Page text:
The question came up of the viability of niche vertical searches in a world so dominated by Google. Marckini and Battelle agreed that the term “search engine” needs to be widened to include a variety of different mechanisms that people use to find things on the Web—for example, iTunes as a vertical music/ podcast search or Amazon as a search for books and other goods.

“Search is a user interface now,” Battelle said. “It’s a platform, similar to Windows. For every thousand companies that were funded to do some spiffy utility on top of Windows, 900 of them died in the first four years. But that means we’re trying a lot of really interesting ideas that will feed into the ecosystem and make the search interface better.”

Todd said that the only survival hope for most vertical engines was to strike partnership deals with the major engines and to enhance their own organic listings. Marckini offered that while chances were slim of any engine taking out Google in head-to-head competition, “The opportunity is to slice off one piece of their pie after another, going after the travel section and slicing off category after category.”

Kevin Ryan, managing partner with interactive marketing firm Kinetic Results, suggested that if there is indeed a “Google-killer” out there, it may be in the infrastructures now being built by the voice carrier and cable networks.

A number of search companies have arisen that offer “social search”, the ability to deliver restructured search results based on what other like-minded people have found valuable. Ryan said this might be a step in the right direction to offering users more relevant information.

“What we’re doing here is trying to get away from the simple Page Rank methodology and use other people’s ideas of relevance as a base line for determining relevance,” he said. “I think any new technology applied to indexing that connects the user to information is a positive move.”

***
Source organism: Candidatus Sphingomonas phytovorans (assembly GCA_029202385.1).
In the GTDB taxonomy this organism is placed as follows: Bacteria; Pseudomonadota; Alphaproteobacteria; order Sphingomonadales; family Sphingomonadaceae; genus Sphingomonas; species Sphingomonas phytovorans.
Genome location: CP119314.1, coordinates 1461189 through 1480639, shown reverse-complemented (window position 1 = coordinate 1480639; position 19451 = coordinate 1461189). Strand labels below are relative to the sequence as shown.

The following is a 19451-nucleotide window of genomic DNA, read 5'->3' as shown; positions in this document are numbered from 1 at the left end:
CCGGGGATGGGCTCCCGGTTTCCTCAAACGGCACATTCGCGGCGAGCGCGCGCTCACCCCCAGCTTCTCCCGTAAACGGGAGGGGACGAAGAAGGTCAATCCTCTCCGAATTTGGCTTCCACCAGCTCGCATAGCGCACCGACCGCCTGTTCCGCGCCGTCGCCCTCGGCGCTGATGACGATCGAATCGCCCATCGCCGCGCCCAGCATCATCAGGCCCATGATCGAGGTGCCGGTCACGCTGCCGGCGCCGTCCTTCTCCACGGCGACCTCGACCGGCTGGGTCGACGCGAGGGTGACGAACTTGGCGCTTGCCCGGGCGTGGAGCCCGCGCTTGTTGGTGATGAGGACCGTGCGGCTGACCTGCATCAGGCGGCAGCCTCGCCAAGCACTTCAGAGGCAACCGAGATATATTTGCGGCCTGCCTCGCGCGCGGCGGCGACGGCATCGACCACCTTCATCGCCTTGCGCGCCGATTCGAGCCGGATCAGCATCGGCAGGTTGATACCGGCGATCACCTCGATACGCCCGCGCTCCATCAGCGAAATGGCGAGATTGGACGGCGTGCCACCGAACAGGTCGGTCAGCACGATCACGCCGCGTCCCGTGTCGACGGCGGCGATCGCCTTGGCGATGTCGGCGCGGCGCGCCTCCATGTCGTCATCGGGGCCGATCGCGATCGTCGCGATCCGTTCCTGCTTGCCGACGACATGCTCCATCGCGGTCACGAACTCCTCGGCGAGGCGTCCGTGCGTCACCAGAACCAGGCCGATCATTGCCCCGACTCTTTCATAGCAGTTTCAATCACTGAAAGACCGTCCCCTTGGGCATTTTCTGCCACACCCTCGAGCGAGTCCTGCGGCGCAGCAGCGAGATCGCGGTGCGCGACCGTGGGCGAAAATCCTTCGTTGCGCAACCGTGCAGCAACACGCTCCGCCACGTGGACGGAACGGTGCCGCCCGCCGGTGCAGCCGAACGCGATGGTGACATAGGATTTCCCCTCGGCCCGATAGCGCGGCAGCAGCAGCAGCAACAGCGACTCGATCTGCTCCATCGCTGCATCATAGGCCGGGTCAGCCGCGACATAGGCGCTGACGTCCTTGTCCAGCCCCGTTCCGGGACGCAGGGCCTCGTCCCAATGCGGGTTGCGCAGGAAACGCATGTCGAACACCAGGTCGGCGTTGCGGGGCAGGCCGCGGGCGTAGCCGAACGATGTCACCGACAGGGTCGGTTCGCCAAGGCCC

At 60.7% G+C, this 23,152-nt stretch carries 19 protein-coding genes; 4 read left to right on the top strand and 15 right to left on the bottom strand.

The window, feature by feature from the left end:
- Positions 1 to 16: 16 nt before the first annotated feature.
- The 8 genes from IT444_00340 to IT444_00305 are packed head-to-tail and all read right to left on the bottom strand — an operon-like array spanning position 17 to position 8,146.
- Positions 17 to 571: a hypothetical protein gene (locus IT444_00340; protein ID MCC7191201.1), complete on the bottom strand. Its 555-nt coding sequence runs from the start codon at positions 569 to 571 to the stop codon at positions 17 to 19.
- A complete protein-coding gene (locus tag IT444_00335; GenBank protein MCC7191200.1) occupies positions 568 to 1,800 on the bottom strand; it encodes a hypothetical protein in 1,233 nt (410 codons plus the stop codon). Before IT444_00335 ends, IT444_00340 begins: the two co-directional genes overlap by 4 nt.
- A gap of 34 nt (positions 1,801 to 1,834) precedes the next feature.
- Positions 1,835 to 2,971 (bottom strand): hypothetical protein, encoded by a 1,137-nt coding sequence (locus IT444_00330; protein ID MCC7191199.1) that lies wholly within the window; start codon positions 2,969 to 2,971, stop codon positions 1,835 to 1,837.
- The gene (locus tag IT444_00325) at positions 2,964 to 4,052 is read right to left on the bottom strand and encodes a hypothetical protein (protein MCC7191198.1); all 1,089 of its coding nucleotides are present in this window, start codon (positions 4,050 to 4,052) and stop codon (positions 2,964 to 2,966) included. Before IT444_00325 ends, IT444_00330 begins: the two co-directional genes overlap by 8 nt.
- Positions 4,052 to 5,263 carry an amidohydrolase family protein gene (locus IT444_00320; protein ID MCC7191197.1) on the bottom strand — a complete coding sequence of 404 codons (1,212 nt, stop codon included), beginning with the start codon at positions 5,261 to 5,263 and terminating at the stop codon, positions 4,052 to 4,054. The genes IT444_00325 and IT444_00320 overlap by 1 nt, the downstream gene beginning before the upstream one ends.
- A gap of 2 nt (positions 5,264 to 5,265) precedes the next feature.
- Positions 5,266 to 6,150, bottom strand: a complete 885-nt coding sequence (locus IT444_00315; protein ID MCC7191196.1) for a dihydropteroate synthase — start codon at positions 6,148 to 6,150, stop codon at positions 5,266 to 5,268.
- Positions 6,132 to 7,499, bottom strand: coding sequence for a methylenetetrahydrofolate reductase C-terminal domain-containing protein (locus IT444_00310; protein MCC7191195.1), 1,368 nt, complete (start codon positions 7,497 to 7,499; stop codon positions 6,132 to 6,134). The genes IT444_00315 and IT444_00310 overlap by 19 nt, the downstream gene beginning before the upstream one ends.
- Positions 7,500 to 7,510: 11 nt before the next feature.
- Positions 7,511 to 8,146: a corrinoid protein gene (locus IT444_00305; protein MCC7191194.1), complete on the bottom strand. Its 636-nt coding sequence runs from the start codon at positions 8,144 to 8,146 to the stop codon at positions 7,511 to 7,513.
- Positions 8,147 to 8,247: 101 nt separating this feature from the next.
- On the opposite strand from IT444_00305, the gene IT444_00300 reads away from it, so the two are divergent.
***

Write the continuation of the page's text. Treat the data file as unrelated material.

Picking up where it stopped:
From the advertiser’s standpoint, Todd said the broad move toward personalized search results will create search campaign difficulties for marketers. “That’s part of the complexity of managing a campaign when ‘rank’ is an irrelevant word because one person’s results are different from another’s,” she said.

And advertisers may not have many alternatives to simply handing over that control to users and hoping that their ads carry the same impact in that customized search. “It’s a problem that you can’t do anything about, so just do the best you can,” she said. “Just write the check, change your ads frequently, and measure your return on investment.”

Todd added that the growing personalization of search results also presents difficulties for relations between her search marketing firm and its clients. “Trying to explain to my client why they see something different in New York than I see in San Diego is a little frustrating,” she said. “They think I’m lying.”